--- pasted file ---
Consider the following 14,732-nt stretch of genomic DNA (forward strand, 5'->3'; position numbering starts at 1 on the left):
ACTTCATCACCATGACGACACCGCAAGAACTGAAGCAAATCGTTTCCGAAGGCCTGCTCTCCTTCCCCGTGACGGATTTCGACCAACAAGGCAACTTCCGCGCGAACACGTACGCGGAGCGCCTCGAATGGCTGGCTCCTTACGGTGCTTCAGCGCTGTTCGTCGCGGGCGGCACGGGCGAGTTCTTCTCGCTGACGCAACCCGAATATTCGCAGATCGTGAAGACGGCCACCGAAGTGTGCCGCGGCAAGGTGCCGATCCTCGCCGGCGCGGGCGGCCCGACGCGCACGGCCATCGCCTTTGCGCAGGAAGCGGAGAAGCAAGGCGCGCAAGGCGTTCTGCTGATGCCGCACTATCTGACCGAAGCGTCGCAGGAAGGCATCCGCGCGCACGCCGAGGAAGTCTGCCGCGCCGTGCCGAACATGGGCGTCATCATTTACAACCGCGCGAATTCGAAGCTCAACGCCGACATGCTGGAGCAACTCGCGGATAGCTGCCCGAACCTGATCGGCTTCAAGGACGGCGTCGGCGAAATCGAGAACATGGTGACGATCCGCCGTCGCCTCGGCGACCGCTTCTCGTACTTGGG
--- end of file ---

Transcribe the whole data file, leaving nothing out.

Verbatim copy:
Consider the following 14,732-nt stretch of genomic DNA (forward strand, 5'->3'; position numbering starts at 1 on the left):
ACTTCATCACCATGACGACACCGCAAGAACTGAAGCAAATCGTTTCCGAAGGCCTGCTCTCCTTCCCCGTGACGGATTTCGACCAACAAGGCAACTTCCGCGCGAACACGTACGCGGAGCGCCTCGAATGGCTGGCTCCTTACGGTGCTTCAGCGCTGTTCGTCGCGGGCGGCACGGGCGAGTTCTTCTCGCTGACGCAACCCGAATATTCGCAGATCGTGAAGACGGCCACCGAAGTGTGCCGCGGCAAGGTGCCGATCCTCGCCGGCGCGGGCGGCCCGACGCGCACGGCCATCGCCTTTGCGCAGGAAGCGGAGAAGCAAGGCGCGCAAGGCGTTCTGCTGATGCCGCACTATCTGACCGAAGCGTCGCAGGAAGGCATCCGCGCGCACGCCGAGGAAGTCTGCCGCGCCGTGCCGAACATGGGCGTCATCATTTACAACCGCGCGAATTCGAAGCTCAACGCCGACATGCTGGAGCAACTCGCGGATAGCTGCCCGAACCTGATCGGCTTCAAGGACGGCGTCGGCGAAATCGAGAACATGGTGACGATCCGCCGTCGCCTCGGCGACCGCTTCTCGTACTTGGG